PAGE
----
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GREAT DAMAGE IN HAWKE'S BAY DISTRICT.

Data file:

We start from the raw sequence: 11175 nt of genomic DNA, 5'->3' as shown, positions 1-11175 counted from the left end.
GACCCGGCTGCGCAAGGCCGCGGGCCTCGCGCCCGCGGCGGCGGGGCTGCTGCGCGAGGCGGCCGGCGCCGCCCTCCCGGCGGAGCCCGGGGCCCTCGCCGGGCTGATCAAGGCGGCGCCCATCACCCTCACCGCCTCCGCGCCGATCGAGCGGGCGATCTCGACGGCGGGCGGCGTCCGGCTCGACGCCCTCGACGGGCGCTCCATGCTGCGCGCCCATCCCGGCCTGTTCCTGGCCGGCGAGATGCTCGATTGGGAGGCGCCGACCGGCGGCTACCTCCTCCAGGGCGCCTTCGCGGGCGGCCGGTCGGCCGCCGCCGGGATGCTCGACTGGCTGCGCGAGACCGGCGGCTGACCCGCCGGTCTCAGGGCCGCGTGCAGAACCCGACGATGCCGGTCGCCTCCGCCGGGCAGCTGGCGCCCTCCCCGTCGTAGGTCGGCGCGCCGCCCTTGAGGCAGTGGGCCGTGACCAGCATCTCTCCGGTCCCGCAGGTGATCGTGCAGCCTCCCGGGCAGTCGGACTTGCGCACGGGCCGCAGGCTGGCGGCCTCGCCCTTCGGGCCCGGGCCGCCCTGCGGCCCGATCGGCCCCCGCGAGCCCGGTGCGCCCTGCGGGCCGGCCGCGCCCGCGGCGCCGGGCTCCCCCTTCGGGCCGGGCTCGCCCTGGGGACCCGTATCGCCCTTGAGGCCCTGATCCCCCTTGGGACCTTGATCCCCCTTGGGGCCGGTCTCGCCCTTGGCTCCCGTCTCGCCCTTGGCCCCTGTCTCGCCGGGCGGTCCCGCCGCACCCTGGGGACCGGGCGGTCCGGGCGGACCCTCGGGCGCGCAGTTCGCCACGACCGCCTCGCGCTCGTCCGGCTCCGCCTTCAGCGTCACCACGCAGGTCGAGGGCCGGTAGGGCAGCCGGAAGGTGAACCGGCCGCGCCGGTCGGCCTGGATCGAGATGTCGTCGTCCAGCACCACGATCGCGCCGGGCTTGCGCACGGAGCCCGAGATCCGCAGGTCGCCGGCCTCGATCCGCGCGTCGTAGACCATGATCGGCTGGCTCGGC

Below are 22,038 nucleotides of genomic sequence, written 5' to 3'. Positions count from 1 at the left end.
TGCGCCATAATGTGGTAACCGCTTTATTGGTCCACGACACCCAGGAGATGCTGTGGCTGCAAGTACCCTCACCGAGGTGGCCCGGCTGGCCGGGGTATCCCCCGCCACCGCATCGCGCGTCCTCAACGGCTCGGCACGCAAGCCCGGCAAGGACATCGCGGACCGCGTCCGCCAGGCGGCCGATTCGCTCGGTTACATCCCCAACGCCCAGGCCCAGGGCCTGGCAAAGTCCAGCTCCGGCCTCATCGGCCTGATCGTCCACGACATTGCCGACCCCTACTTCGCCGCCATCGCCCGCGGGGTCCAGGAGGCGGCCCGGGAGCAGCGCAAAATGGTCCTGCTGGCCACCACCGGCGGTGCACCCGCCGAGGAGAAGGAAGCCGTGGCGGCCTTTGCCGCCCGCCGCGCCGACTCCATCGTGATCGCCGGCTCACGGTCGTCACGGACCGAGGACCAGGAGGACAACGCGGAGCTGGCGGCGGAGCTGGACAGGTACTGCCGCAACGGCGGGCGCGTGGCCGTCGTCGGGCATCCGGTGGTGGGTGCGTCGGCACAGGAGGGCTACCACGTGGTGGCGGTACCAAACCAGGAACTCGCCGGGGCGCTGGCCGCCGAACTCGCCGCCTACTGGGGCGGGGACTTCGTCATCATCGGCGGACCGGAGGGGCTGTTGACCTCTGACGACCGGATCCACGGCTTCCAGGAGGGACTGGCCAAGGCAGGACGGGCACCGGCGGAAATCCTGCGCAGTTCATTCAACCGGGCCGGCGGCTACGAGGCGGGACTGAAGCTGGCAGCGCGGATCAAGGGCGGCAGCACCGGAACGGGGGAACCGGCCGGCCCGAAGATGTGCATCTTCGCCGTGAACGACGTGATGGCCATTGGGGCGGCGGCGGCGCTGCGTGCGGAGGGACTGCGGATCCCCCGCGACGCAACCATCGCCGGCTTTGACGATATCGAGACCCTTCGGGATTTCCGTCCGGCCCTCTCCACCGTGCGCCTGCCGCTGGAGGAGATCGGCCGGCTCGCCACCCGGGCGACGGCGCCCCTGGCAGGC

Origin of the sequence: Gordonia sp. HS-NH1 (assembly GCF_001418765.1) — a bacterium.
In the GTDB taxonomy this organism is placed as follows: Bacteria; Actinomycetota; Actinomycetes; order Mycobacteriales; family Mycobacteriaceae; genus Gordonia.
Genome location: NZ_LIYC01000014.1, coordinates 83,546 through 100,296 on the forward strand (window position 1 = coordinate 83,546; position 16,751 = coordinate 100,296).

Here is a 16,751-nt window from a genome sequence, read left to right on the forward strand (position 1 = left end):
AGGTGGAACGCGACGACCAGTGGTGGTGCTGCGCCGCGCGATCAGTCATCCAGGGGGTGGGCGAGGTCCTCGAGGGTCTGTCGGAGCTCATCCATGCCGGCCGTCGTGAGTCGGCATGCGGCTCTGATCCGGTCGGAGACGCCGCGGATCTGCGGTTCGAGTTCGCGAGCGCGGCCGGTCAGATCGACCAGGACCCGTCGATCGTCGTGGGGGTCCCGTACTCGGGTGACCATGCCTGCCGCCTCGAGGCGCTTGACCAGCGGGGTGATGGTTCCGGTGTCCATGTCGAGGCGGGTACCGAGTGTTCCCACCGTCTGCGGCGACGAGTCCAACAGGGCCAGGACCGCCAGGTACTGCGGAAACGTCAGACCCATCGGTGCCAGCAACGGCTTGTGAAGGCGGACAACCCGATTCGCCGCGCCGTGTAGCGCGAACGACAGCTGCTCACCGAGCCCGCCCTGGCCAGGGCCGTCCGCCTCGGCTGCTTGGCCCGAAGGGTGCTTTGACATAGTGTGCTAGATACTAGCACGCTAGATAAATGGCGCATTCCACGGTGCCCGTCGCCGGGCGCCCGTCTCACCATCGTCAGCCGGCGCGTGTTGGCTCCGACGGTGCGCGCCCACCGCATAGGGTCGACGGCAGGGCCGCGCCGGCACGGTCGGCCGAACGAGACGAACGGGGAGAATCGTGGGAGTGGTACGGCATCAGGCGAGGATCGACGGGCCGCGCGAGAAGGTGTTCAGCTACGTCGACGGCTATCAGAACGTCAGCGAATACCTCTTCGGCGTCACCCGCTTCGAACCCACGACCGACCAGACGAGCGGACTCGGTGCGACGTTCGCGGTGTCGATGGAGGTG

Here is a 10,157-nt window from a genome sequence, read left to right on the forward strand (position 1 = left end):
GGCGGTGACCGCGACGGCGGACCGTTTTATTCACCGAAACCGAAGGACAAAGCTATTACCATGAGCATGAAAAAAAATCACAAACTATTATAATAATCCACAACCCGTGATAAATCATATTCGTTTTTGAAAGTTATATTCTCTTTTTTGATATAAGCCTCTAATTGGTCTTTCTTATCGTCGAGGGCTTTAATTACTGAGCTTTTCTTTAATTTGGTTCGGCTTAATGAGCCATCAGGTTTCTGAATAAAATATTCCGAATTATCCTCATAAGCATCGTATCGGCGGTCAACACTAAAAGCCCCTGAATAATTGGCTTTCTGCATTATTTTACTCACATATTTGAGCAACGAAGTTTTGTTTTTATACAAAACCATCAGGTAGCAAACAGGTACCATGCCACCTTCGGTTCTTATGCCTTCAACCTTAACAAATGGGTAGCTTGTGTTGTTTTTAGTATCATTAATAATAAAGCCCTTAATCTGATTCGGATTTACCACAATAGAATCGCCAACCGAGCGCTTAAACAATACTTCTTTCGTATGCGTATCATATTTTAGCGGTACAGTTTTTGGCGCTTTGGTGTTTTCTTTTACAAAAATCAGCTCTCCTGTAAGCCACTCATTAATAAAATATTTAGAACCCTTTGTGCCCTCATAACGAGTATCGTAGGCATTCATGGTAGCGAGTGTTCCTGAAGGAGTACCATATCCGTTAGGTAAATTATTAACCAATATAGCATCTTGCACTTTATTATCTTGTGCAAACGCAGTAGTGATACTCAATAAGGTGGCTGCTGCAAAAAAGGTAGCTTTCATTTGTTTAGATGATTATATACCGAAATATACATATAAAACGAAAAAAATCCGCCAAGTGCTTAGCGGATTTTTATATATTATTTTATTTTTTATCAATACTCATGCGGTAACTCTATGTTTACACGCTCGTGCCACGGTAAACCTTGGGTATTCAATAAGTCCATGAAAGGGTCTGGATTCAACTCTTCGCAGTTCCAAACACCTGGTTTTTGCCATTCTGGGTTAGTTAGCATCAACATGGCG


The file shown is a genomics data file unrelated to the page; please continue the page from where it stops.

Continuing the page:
onr reporter waa Informed tbat two settlera had been burned out during the night. On the return journey oue of tbeae settlers was met at Smiths siding, and on being questioned as to his locs, aald, " Oh, no, It Is not aa bad as tbat. I was not burnt ont, I have been watohlti-j the house for three days and three nights without sleeping, but I think the fire haa gone past me now, 1 had my fence, pigstye, and poultry home burnt, togothor with tbe fowls." Then with grim humor be remarked) " Had I known earlier that yon were oomlßg through I oonld have given you roaat fowl for breakfast,"